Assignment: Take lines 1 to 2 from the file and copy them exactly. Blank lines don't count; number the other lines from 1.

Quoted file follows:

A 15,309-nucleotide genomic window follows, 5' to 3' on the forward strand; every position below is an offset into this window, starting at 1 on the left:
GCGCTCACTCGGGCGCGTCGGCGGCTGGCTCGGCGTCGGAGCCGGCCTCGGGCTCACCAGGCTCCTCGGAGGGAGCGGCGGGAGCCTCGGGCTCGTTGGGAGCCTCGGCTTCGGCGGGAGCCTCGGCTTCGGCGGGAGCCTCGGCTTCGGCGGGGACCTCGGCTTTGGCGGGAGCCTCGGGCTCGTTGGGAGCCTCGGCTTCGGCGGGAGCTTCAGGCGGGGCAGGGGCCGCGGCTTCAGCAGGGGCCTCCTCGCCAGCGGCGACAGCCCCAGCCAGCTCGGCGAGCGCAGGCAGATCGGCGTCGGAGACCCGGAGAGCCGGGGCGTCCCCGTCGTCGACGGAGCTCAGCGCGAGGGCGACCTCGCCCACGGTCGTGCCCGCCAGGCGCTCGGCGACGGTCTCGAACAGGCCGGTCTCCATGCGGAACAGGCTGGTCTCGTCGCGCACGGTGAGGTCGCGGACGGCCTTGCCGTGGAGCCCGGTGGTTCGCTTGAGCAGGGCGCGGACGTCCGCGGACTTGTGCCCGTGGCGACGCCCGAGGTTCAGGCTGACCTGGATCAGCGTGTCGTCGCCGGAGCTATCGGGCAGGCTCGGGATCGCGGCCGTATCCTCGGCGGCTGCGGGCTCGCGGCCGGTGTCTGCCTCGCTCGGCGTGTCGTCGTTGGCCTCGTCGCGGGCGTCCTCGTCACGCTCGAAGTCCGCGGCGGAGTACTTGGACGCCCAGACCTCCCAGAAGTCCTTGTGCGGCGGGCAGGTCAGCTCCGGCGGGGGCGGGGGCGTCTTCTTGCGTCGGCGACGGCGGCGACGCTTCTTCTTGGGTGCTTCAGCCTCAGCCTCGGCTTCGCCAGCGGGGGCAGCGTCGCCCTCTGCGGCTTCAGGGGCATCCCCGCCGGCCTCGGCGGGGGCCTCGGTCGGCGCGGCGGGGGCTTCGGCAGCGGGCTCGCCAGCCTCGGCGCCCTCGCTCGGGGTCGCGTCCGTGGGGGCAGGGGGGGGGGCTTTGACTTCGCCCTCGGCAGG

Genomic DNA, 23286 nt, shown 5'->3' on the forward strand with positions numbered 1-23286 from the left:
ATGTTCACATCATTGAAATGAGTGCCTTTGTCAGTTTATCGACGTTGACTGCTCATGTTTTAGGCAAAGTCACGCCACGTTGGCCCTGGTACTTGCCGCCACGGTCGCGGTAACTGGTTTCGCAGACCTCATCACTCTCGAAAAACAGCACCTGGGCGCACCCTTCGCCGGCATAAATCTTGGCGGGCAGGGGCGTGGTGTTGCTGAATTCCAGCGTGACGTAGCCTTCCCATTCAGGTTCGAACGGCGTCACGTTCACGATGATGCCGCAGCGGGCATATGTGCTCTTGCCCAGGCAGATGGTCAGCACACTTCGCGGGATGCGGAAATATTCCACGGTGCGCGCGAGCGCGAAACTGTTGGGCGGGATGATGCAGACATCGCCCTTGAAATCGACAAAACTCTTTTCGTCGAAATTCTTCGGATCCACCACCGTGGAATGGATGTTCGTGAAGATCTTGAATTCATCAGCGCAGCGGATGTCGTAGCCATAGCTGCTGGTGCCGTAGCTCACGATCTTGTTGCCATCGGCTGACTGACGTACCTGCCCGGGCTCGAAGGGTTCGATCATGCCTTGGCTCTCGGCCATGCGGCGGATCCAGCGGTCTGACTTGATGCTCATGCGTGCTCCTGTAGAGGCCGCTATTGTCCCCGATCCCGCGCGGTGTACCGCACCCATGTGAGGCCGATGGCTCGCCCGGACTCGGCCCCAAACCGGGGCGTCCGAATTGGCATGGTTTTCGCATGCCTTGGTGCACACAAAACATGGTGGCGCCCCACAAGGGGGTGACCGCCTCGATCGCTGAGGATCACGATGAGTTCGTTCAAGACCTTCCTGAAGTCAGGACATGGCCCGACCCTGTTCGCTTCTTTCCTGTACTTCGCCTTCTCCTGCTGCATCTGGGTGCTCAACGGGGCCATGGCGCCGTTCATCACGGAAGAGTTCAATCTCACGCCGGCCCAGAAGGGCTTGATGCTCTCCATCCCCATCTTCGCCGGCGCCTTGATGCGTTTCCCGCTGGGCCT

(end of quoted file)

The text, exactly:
A 15,309-nucleotide genomic window follows, 5' to 3' on the forward strand; every position below is an offset into this window, starting at 1 on the left:
GCGCTCACTCGGGCGCGTCGGCGGCTGGCTCGGCGTCGGAGCCGGCCTCGGGCTCACCAGGCTCCTCGGAGGGAGCGGCGGGAGCCTCGGGCTCGTTGGGAGCCTCGGCTTCGGCGGGAGCCTCGGCTTCGGCGGGAGCCTCGGCTTCGGCGGGGACCTCGGCTTTGGCGGGAGCCTCGGGCTCGTTGGGAGCCTCGGCTTCGGCGGGAGCTTCAGGCGGGGCAGGGGCCGCGGCTTCAGCAGGGGCCTCCTCGCCAGCGGCGACAGCCCCAGCCAGCTCGGCGAGCGCAGGCAGATCGGCGTCGGAGACCCGGAGAGCCGGGGCGTCCCCGTCGTCGACGGAGCTCAGCGCGAGGGCGACCTCGCCCACGGTCGTGCCCGCCAGGCGCTCGGCGACGGTCTCGAACAGGCCGGTCTCCATGCGGAACAGGCTGGTCTCGTCGCGCACGGTGAGGTCGCGGACGGCCTTGCCGTGGAGCCCGGTGGTTCGCTTGAGCAGGGCGCGGACGTCCGCGGACTTGTGCCCGTGGCGACGCCCGAGGTTCAGGCTGACCTGGATCAGCGTGTCGTCGCCGGAGCTATCGGGCAGGCTCGGGATCGCGGCCGTATCCTCGGCGGCTGCGGGCTCGCGGCCGGTGTCTGCCTCGCTCGGCGTGTCGTCGTTGGCCTCGTCGCGGGCGTCCTCGTCACGCTCGAAGTCCGCGGCGGAGTACTTGGACGCCCAGACCTCCCAGAAGTCCTTGTGCGGCGGGCAGGTCAGCTCCGGCGGGGGCGGGGGCGTCTTCTTGCGTCGGCGACGGCGGCGACGCTTCTTCTTGGGTGCTTCAGCCTCAGCCTCGGCTTCGCCAGCGGGGGCAGCGTCGCCCTCTGCGGCTTCAGGGGCATCCCCGCCGGCCTCGGCGGGGGCCTCGGTCGGCGCGGCGGGGGCTTCGGCAGCGGGCTCGCCAGCCTCGGCGCCCTCGCTCGGGGTCGCGTCCGTGGGGGCAGGGGGGGGGGCTTTGACTTCGCCCTCGGCAGG